PIL In SC Seeks Direction To Draft Statutes, Rules and Notifications In Plain Language
What are lawyers for? What do they do for the people? Why do we require their expertise and advice? Likewise, what are doctors for? Won’t we need them once we understand their terminology?
What will be the consequences once a lay person understands a codified law? Will there be any far-reaching result of this step?
The apex court entertained a plea seeking for the directions for the plain use of language in drafting and issuing of all govt. Communications, and for issuance of handbooks of laws of general public interest which can be understood by the layman also.
The petition has been filed by the petitioner-in-person, Dr. Subhash Vijayran, also further seeks direction for the Bar Council of India to introduce a compulsory subject in respect of the same. According to the plea, “Legal Writing in Plain English” should be enlisted in the studies for 3 yr and 5 yr LL.B Courses in India.
Furthermore, the petition also seeks an imposition of page limit for the pleadings and time-limit for the oral arguments before the Supreme Court of India, such as 5-10 minutes for applications, 20 minutes for short cases, 30 minutes for cases of moderate length, and 40-60 minutes for long cases.
As stated in the Plea,
the writing of most lawyers is dull, pompous, unclear and wordy.
We use eight words to say what can be said in two. We use arcane phrases to express commonplace ideas. Seeking to be precise, we become redundant. Seeking to be cautious, we become verbose. Our writing is teemed with legal jargon and legalese. And the story goes?"
Moreover, the petition submits that the Constitution, Law and Legal System is for the common man, and yet it is the common man who is most ignorant of the system and even wary of it.
"Because he (common citizen) neither understands the system not the laws. Everything is so much complicated and confusing" –
Accordingly, the plea states, it violates the fundamental right of the masses by denying them Access to Justice, a facet of Article 14 read with Articles 21 and 39A. Taking into consideration all the above issues, the plea contends that the Legislature and the Executive should enact "precise and unambiguous laws, and as far as possible, in plain language".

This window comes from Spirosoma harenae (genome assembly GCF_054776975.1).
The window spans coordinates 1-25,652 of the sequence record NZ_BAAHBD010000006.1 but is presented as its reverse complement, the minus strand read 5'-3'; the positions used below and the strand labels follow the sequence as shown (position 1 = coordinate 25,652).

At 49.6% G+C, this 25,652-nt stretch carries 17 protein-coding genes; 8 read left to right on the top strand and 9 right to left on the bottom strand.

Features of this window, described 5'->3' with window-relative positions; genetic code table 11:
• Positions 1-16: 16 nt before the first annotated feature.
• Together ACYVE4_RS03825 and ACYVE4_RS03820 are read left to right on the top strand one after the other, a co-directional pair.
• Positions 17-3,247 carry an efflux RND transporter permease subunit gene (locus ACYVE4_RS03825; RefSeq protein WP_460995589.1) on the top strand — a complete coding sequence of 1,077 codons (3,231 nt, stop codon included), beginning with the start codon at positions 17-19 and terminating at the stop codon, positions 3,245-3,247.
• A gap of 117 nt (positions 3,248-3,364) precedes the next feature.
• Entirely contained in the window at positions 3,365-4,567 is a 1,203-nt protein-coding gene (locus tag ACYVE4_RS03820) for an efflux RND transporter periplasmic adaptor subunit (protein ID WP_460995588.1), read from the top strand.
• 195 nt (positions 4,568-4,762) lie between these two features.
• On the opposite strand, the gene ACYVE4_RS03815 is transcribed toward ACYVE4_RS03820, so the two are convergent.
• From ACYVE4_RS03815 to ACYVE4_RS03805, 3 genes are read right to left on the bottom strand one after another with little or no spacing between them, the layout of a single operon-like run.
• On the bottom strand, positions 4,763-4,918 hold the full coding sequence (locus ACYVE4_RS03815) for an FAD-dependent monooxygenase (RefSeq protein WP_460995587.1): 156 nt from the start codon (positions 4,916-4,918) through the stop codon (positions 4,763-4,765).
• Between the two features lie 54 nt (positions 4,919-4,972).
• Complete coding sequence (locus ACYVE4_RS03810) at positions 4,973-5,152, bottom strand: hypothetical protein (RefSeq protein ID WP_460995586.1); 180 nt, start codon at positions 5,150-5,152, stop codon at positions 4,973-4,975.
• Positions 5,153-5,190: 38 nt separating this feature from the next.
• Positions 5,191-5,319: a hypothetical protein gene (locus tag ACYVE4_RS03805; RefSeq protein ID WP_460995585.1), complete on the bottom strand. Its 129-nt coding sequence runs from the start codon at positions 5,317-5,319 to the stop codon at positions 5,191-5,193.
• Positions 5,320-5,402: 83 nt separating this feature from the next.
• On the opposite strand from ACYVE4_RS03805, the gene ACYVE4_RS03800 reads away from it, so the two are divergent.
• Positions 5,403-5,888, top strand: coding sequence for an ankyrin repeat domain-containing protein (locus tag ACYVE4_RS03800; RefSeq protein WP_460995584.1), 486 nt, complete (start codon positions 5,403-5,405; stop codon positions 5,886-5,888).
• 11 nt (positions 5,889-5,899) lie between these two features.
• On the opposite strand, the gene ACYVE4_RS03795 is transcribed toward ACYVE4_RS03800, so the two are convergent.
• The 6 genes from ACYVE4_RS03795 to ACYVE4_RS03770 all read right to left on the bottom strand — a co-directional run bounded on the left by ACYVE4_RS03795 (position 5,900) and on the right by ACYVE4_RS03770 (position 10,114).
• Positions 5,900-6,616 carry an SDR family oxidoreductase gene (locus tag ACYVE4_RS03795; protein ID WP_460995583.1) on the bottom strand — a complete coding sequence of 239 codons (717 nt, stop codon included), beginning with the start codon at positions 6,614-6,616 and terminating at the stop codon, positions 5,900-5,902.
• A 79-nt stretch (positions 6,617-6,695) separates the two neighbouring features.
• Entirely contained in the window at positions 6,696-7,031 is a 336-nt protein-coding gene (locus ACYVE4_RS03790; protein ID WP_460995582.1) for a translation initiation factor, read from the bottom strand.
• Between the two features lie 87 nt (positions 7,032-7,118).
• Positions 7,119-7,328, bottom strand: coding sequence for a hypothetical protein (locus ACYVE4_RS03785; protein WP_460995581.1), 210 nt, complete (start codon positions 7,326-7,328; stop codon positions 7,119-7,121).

Further, a guide in plain English and other vernacular languages should be issued by the Government to explain laws of general public interest.
Though, my question here is if the language is made simple for the laymen to understand, will there be any need of lawyers in the society?
Similarly, will we need any professional in the society if we ourselves understand all the laws, techniques, manners to do anything or approach a new field.
Suppose one needs to consult a doctor for diagnosis for his pain, and he is able to understand all the vocabulary and terms of the clinical and medicinal field. Would he pay a visit to a doctor or directly approach the hospital and get a treatment on the basis of self-diagnosis?
Let us assume that the laws are made simpler, and a non-professional can easily understand each and every detail of the same. Would he be inclined towards hiring a legal professional for advice? In every field or profession, one has spent time, money and effort on understanding its intricacies, also its ins and outs completely. Altogether that decades of experience goes into vain if a lay person can understand and plead before a court.
Despite all this, conceding that law is made simpler and a layman can easily understand it, he would still need to pass a bar to stand before a court. Nevertheless, one requires an advocate to plead on his behalf as well as fight for justice or right.
Bearing all this in mind, can we imagine a situation where we can change the language of the codified laws which is itself drafted by the lawmakers? Whereby every single section has been penned down carefully considering the interest of the people of the nation.